Energy of the Future

Process of HTC Technology

Hydrothermal Carbonisation – HTC

Process of hydrothermal carbonisation was described for the first time by Fridrich Bergius already in 1913 and together with other discovered chemical processes the HTC was the reason why the Nobel Prize for chemistry was awarded to him in 1931.  Although the HTC process has many benefits this technology has not been applied until recently on the industrial level, due to the low energy prices.

Hydrothermal carbonisation mirrors the natural process of fossil coal creation. Process that took millions of years in the nature can be performed during one afternoon. Using the temperature of 220°C, pressure of 25 bar and environment without access of air and with added catalyst, the biomass is dehydrated and carbonised within 6 hours to the CO2-neutral biocoal. Produced biocoal can be directly incinerated or utilised differently in industrial applications, same as the fossil coal.  Production process transforms all carbon from the organic waste into the biocoal; therefore it has 100% carbon efficiency. No carbon dioxide or methane is produced.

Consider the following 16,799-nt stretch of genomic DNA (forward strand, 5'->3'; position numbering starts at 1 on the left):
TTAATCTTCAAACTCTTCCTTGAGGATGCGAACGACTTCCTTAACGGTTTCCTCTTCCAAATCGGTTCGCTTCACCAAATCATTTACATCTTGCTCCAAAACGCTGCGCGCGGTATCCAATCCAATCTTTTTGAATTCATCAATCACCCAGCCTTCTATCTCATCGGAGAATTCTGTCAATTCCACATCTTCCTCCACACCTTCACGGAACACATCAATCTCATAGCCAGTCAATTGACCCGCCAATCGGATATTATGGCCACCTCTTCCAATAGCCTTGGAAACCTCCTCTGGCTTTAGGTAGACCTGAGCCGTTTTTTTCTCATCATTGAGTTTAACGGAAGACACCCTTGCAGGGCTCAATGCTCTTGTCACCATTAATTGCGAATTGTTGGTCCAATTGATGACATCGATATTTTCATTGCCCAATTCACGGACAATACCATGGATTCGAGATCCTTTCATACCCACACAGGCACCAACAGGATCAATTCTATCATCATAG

Using the HTC process the moist biomass, with the water content of up to 80% and with low calorific value, is transformed into biocoal bearing characteristics that are comparable to those of fossil coal. 

Important Advantage – Exothermic Process

HTC technology brings in one major advantage. The process is exothermic – during transformation of biomass to the biocoal the energy is released. It means that the initial energy required for process functioning is almost all compensated by the exothermic process.  Such released energy is fully utilised in the process and this results in the positive energy balance.